Infertility figures as a tragic theme not only on Rosh Hashanah but also in biblical narrative and modern life. This morning, Yael Leibowitz writes lyrically on The Birthplace of Infertility.
We will all be much more distant from each other this Rosh Hashanah. That’s why, argues Ranana Dine, it’s time to revive the tradition of sending physical greeting cards.
Contemporary physicians have been heroic in the battle against COVID-19, but what was it like to be one of a handful of Jewish doctors confronting the Bubonic Plague during the 17th-century in Italy? Prolific medical halakhist and historian Eddie Reichman takes a close look at the four Jewish graduates of the Padua medical school class of 1623.
At the height of the cholera epidemic in 1831, Hatam Sofer delivered a timely sermon on a perplexing midrash to Parshat Ki Tavo. The take-home, suggests Elli Fischer, is all-too familiar in the COVID era.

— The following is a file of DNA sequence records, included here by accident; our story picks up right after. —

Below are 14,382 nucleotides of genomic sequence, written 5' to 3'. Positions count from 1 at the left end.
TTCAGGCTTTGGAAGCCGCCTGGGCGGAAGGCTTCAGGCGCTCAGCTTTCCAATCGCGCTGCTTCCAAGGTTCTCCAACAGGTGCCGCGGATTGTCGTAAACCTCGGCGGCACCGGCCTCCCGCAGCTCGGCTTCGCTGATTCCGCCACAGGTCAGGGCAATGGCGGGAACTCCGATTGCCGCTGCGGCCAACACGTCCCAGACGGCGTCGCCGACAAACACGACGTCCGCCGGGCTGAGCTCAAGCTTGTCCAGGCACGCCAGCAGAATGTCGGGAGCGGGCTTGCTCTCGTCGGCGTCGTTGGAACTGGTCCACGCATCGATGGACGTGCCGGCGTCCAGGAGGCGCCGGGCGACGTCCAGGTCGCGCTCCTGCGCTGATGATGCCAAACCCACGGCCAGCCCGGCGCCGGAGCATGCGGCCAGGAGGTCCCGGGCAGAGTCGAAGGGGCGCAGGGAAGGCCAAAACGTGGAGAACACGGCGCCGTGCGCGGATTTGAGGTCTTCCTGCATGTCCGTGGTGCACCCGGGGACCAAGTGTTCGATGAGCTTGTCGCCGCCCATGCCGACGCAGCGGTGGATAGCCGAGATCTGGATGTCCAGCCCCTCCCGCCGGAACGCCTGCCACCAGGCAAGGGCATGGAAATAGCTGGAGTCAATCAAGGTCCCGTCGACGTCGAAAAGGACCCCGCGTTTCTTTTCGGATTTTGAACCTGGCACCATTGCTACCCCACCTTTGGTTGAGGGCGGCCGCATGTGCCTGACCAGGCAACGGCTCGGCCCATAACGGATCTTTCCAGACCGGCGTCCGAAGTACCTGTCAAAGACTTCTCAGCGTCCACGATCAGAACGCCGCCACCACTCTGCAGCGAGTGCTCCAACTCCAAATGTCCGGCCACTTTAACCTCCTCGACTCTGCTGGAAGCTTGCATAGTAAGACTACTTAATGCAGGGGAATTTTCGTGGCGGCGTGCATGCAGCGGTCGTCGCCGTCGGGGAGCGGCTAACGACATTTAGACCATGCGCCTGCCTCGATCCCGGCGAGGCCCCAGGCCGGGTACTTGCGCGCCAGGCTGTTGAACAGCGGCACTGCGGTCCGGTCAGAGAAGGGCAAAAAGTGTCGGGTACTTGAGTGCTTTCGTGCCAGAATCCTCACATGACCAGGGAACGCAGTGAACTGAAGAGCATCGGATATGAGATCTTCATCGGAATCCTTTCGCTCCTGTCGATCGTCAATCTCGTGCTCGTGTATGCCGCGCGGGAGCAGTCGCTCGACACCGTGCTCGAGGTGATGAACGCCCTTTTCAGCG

Baruch Sterman describes how an encounter with a missionary led him to a greater understanding of Ramban's commentary on this week's Parshah.
Ilan Fuchs reviews Naomi Seidman’s book Sarah Schenirer and the Bais Yaakov Movement.
Natan Oliff explores the theological implications of teshuva in a world that is God’s prescripted story.
Alex Ozar analyzes the writings of R. Soloveitchik and several other contemporary Jewish thinkers to argue for the existence of a Mitzvah of become a prophet.
May one opt to participate in a potentially dangerous vaccine trial? This theoretical halakhic question has suddenly become ll-too-urgent. Sharon Galper Grossman and Shamai Grossman explore.
Rashi’s commentary to Eruvin contains many explanatory diagrams. In anticipation of the Daf Yomi cycle’s study of the tractate beginning tomorrow, Eli Genauer shares some manuscripts that shed light on whether Rashi drew these pictures.